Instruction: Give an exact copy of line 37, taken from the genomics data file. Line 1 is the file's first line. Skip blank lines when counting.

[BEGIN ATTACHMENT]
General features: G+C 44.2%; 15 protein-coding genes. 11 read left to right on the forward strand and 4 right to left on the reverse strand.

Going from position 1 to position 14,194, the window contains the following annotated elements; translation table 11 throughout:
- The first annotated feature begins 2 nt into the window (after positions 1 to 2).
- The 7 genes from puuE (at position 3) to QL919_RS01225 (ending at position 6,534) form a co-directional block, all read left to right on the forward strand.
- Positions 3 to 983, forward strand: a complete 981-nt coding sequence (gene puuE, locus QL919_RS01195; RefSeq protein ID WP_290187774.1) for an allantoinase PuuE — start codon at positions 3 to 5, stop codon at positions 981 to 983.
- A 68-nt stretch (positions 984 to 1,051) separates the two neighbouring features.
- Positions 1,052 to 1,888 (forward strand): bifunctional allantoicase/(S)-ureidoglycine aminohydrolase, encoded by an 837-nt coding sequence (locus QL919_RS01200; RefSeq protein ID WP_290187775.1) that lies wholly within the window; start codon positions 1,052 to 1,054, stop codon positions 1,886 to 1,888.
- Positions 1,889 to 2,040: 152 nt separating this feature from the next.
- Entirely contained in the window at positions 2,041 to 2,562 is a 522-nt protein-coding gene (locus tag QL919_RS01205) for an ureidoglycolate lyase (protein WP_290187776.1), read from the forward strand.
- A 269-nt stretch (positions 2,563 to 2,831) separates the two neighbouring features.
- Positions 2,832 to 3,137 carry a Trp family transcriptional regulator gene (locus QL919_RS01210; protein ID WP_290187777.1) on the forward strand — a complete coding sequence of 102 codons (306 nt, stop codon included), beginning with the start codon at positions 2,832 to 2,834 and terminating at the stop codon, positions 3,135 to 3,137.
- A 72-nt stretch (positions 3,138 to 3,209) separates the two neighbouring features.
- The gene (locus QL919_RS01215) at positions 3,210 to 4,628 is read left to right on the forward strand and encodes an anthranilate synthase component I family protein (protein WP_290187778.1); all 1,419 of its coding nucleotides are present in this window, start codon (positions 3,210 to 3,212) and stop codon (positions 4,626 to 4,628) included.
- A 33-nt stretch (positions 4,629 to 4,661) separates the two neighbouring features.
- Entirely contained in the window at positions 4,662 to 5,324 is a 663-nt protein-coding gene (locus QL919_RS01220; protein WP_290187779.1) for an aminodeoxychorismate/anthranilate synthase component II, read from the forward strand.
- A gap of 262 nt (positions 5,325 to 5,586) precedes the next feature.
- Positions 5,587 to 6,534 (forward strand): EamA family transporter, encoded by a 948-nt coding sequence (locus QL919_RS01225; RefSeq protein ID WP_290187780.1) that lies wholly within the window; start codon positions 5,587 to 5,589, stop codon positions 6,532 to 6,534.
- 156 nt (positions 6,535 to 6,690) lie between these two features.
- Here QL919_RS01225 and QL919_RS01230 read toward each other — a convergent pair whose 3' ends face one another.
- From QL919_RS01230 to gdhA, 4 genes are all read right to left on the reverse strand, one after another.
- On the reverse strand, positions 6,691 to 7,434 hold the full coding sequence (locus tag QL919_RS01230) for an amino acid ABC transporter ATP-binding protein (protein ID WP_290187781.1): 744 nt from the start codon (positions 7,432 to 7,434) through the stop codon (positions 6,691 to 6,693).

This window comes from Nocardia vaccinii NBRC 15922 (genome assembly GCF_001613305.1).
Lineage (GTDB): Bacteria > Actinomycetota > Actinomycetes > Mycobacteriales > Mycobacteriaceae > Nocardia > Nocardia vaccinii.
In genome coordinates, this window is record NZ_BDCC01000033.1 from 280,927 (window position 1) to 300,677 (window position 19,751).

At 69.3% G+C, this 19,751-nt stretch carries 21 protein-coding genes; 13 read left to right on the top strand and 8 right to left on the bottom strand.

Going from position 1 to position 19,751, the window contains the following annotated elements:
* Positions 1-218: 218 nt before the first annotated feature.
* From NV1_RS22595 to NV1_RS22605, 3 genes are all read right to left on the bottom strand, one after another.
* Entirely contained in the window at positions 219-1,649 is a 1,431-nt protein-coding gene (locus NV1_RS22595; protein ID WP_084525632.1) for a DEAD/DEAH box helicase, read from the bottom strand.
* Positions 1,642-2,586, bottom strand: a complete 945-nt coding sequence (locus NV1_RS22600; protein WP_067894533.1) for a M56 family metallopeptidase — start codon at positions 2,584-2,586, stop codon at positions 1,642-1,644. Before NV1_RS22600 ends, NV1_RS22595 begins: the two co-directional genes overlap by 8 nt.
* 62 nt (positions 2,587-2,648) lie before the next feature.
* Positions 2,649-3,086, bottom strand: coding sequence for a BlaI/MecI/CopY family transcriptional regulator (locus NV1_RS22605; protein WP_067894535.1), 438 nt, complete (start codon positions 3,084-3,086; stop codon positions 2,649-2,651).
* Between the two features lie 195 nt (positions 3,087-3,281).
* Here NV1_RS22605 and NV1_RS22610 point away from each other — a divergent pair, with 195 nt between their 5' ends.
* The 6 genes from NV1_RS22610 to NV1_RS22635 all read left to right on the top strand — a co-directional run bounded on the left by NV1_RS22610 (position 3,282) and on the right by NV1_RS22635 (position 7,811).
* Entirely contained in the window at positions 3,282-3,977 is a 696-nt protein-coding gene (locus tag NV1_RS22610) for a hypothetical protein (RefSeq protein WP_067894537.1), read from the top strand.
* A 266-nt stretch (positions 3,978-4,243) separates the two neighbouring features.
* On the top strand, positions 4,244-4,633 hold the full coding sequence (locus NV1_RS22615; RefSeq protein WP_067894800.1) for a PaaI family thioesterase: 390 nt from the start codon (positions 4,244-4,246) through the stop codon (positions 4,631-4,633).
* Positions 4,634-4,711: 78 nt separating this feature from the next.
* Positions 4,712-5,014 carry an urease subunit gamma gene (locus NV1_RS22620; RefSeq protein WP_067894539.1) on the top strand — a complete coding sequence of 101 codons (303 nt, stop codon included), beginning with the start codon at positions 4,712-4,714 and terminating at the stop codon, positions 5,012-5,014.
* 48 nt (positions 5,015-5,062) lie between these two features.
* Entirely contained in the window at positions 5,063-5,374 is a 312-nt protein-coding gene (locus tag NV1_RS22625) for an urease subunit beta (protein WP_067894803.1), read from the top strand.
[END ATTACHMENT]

* A 266-nt stretch (positions 3,978-4,243) separates the two neighbouring features.